EGU General Assembly 2020
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the Creative Commons Attribution 4.0 License.

Explicit inclusion of connectivity in geostatistical facies modelling.

Tom Manzocchi, Deirdre Walsh, Carneiro Marcus, Javier López-Cabrera, and Soni Kishan
Tom Manzocchi et al.
  • Irish Centre for Research in Applied Geoscience, University College Dublin, Ireland. (

Irrespective of the specific technique (variogram-based, object-based or training image-based) applied, geostatistical facies models usually use facies proportions as the constraining input parameter to be honoured in the output model. The three-dimensional interconnectivity of the facies bodies in these models increases as the facies proportion increases, and the universal percolation thresholds that define the onset of macroscopic connectivity in idealized statistical physics models define also the connectivity of these facies models. Put simply, the bodies are well connected when the model net:gross ratio exceeds about 30%, and because of the similar behaviour of different geostatistical approaches, some researchers have concluded that the same threshold applies to geological systems.

In this contribution we contend that connectivity in geological systems has more degrees of freedom than it does in conventional geostatistical facies models, and hence that geostatistical facies modelling should be constrained at input by a facies connectivity parameter as well as a facies proportion parameter. We have developed a method that decouples facies proportion from facies connectivity in the modelling process, and which allows systems to be generated in which both are defined independently at input. This so-called compression-based modelling approach applies the universal link between the connectivity and volume fraction in geostatistical modelling to first generate a model with the correct connectivity but incorrect volume fraction using a conventional geostatistical approach, and then applies a geometrical transform which scales the model to the correct facies proportions while maintaining the connectivity of the original model. The method is described and illustrated using examples representative of different geological systems. These include situations in which connectivity is both higher (e.g. fluid-driven injectite or karst networks) and lower (e.g. many depositional systems) than can be achieved in conventional geostatistical facies models.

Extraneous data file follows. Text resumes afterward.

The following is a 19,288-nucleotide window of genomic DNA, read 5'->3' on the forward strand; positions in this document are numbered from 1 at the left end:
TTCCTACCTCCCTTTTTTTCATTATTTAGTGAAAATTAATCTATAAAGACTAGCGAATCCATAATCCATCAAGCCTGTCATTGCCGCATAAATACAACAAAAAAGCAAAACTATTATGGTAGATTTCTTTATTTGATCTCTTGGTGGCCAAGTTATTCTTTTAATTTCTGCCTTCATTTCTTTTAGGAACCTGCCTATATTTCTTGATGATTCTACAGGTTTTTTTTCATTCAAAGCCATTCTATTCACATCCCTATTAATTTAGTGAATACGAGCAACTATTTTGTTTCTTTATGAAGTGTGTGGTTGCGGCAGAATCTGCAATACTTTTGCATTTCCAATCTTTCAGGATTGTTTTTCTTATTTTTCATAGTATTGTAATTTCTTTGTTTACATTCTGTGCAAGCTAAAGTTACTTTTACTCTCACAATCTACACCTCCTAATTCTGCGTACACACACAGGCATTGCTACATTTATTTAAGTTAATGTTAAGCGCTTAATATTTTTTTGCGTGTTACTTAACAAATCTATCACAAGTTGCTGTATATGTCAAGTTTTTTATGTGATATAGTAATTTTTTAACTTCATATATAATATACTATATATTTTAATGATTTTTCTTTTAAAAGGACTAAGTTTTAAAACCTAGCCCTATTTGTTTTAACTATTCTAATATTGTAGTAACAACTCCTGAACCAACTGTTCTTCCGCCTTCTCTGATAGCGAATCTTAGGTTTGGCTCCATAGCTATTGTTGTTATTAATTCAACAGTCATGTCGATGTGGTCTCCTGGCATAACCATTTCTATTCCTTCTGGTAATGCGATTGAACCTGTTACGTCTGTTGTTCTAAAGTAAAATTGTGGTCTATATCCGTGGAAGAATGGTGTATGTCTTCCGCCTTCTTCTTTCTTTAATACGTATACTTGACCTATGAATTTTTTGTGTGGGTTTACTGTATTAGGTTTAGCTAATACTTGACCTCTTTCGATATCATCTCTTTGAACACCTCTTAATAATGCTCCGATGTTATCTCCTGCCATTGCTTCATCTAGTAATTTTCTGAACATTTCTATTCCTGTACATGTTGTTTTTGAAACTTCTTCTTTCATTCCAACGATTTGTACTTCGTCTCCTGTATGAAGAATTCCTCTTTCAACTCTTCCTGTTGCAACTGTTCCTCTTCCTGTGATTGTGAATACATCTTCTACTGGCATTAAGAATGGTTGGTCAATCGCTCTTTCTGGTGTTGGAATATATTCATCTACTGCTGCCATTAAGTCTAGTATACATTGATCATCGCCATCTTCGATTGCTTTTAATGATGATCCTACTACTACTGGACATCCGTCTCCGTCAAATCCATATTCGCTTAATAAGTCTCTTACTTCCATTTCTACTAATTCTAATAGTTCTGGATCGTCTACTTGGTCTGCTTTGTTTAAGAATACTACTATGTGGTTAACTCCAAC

How to cite: Manzocchi, T., Walsh, D., Marcus, C., López-Cabrera, J., and Kishan, S.: Explicit inclusion of connectivity in geostatistical facies modelling., EGU General Assembly 2020, Online, 4–8 May 2020, EGU2020-21710,, 2020

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